This Isn’t Your Father’s Online University!: Part II of III

Blog News

In my last installment, I painted the picture about the Association of Private Sector Colleges and Universities’ (APSCU) annual convention held in Denver, Colo. in

early June. I also shared my interview with Lauren Weymouth, vice president of business development at Ridley-Lowell Business and Technical Institute on the East Coast. You can read that here.

This installment speaks towards the observations on the state of private colleges and universities from the perspective of Jim Hutton, publisher of Career Education Review and director at Keiser University.

For those of you that don’t recognize his name, suffice it to say he is a well-respected industry veteran, having served as executive chairman of the board and channel CEO for Anthem Education until 2012 and co-founded Education Corporation of America (Virginia College) and served as its CEO until 2006.WP 20150604 12 38 32 Pro

What Hutton suggested was a recurring theme I’ve heard in my journey to understand how learning institutions are recruiting students.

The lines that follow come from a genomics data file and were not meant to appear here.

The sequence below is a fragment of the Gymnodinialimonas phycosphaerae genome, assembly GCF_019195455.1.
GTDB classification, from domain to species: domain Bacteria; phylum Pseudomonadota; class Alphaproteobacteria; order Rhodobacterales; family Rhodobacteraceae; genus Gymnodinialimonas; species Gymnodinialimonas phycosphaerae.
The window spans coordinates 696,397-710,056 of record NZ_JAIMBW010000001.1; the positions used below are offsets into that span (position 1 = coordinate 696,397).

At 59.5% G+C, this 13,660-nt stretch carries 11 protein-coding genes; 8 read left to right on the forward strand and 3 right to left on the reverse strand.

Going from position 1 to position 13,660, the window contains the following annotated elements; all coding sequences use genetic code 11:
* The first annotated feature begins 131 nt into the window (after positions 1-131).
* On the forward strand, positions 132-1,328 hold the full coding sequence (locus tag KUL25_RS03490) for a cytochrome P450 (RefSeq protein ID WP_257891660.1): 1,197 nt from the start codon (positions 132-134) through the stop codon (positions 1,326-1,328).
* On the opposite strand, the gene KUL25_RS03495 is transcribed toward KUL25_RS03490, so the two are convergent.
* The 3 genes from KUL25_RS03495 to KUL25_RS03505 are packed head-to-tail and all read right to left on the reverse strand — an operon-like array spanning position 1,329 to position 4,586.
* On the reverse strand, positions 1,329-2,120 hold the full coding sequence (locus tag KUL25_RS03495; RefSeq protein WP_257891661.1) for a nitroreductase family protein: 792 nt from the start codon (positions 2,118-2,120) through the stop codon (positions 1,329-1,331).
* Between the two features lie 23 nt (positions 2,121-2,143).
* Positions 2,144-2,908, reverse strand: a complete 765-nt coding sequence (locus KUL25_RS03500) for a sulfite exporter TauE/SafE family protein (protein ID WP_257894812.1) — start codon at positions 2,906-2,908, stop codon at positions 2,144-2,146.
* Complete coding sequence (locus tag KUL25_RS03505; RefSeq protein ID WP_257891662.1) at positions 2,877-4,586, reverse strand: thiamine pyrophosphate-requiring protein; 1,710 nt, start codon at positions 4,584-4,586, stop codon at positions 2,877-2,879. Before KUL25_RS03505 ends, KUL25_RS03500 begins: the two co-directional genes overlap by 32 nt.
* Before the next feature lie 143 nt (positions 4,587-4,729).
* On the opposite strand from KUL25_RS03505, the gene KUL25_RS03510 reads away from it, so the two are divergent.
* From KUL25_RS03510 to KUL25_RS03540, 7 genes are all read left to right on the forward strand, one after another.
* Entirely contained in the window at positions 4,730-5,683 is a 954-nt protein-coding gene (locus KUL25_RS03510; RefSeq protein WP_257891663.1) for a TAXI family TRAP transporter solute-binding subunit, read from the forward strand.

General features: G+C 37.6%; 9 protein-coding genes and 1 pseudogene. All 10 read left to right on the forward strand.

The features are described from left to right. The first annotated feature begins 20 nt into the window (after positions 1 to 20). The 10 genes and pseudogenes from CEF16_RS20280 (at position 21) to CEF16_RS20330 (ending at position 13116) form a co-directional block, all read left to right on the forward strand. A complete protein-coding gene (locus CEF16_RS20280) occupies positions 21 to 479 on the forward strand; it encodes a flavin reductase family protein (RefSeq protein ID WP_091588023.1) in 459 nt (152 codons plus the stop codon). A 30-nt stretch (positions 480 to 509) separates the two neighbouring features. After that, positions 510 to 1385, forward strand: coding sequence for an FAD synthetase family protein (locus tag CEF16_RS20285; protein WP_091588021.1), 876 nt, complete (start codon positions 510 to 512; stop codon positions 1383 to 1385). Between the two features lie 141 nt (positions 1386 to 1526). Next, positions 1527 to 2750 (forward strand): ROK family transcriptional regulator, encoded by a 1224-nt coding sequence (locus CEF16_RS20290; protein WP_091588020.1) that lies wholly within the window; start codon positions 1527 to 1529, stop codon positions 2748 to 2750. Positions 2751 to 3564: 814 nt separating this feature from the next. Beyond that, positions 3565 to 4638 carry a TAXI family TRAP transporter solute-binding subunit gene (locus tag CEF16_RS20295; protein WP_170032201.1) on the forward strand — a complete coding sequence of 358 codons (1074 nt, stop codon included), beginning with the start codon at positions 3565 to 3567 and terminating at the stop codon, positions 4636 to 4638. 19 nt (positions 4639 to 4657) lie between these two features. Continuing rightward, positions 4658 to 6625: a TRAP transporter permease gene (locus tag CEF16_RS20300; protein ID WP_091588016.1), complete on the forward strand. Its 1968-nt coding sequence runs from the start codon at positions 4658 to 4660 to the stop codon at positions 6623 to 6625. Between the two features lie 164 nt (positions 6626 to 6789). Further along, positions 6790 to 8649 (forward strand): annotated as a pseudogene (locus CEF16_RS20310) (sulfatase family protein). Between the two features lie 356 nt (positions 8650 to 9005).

“I concur with others that have expressed that referrals and relationships are still the best customers,” Hutton said.

He fancies himself as an old-school player where too much emphasis is being placed on pay-per-lead and he offers that schools are generally unhappy. Point well taken, but it could well reflect that said schools are in their infancy of implementing effective predictive lead scoring programs.

Shifting the conversation away from leads, Hutton said that schools are engaged in a flight to quality.

“The measurement today is how many graduates there are,” Hutton said.

What was unique about my conversation with Hutton was looking into his role as a publisher. Hutton is now the publisher of Career Education Review, which holds itself as a journal born as a way for school owners to exchange ideas.

Today, the Career Education Review has evolved into the comprehensive source of news, best practices, research and commentary that anyone involved with the career college sector needs and wants. In its own words, the Career Education Review is dedicated to providing top management, owners, investors, sector leaders and suppliers with the in-depth information required to survive and prosper in today's education arena.